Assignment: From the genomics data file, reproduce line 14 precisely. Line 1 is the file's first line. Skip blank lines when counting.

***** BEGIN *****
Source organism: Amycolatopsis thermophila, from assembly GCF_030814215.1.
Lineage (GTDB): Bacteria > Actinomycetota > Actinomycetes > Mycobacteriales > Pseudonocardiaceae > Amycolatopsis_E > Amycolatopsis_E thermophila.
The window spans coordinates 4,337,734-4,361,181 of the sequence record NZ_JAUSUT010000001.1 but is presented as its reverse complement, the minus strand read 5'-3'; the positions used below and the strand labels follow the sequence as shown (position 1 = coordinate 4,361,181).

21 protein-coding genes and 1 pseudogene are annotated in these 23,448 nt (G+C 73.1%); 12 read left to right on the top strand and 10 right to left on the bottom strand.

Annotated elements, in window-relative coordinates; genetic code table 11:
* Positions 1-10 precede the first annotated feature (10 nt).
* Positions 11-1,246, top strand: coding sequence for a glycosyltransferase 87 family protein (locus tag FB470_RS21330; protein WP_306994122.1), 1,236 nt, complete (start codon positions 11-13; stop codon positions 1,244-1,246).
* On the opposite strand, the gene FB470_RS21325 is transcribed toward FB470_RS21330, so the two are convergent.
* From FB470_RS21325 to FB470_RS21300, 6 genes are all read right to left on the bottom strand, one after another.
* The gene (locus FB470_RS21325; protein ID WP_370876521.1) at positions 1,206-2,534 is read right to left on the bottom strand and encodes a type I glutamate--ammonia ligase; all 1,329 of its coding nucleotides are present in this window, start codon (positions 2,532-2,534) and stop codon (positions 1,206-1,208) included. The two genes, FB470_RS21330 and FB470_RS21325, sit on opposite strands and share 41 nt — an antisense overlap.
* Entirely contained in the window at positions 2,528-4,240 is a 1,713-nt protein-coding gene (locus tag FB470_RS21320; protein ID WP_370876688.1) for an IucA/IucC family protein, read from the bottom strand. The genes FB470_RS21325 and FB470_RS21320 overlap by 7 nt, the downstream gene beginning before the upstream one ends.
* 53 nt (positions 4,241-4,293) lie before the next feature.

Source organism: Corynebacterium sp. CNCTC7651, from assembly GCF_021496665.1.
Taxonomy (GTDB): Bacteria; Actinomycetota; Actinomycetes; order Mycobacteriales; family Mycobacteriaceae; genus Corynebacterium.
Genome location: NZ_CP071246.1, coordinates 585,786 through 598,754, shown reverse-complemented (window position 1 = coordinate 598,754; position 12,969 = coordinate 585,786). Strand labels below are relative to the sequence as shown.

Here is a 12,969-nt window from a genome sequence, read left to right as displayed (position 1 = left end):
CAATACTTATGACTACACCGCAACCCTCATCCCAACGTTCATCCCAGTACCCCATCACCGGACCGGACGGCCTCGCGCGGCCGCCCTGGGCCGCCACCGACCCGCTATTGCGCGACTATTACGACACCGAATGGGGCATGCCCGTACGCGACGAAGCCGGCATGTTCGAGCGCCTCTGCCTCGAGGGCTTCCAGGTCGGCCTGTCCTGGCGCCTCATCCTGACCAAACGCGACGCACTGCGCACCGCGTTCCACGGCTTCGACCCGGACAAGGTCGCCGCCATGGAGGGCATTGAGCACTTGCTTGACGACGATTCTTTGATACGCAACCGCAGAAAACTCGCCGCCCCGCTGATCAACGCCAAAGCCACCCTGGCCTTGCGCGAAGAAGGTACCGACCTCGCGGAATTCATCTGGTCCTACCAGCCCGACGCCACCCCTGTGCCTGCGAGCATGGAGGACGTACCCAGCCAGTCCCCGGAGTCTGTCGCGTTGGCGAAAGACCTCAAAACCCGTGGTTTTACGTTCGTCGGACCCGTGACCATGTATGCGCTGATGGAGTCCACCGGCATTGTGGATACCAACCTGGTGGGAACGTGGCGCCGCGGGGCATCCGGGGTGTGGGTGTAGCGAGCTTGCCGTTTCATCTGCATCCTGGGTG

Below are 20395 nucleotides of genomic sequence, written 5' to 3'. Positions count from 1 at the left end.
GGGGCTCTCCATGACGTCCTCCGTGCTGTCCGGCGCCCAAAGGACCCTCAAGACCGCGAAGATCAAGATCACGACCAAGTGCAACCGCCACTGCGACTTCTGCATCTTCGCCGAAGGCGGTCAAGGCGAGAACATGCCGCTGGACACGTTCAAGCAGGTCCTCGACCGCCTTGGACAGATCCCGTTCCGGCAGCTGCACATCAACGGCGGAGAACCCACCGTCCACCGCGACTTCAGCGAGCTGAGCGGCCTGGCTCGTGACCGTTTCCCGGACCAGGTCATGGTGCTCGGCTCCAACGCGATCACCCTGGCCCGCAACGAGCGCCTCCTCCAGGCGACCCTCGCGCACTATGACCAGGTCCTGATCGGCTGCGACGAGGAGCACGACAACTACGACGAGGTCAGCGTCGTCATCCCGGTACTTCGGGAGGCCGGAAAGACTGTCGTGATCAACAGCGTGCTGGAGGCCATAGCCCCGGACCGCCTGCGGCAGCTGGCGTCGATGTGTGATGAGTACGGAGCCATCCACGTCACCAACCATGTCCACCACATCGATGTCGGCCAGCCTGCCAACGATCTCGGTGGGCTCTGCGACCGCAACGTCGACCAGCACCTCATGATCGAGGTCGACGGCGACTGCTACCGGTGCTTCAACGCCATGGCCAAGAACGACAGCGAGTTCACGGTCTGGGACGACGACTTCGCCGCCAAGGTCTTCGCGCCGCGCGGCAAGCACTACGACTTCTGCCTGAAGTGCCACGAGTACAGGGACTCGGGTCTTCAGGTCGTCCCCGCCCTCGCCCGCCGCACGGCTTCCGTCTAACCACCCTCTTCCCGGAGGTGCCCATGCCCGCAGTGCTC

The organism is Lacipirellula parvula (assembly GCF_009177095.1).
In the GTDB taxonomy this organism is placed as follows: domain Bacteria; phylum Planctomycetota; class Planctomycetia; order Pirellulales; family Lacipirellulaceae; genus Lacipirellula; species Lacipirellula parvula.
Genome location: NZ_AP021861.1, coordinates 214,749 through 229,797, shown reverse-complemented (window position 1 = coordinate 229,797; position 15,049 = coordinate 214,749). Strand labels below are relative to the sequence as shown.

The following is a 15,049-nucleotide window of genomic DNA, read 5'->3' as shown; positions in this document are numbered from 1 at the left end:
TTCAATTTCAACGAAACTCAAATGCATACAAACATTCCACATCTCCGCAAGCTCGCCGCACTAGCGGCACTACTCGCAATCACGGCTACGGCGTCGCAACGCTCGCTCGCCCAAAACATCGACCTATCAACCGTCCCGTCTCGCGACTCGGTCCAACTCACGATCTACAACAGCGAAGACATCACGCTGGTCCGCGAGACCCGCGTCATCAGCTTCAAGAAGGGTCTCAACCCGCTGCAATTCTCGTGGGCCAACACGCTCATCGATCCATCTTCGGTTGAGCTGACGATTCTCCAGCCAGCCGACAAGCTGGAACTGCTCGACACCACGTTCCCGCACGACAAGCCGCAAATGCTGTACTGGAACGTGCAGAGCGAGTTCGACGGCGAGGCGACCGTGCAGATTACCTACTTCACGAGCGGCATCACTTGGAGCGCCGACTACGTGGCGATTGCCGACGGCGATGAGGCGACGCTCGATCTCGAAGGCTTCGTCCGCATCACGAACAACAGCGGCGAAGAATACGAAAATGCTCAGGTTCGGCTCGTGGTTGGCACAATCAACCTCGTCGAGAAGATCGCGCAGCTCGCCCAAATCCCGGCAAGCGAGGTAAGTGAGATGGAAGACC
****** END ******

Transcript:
Taxonomy (GTDB): Bacteria; Actinomycetota; Actinomycetes; order Mycobacteriales; family Mycobacteriaceae; genus Corynebacterium.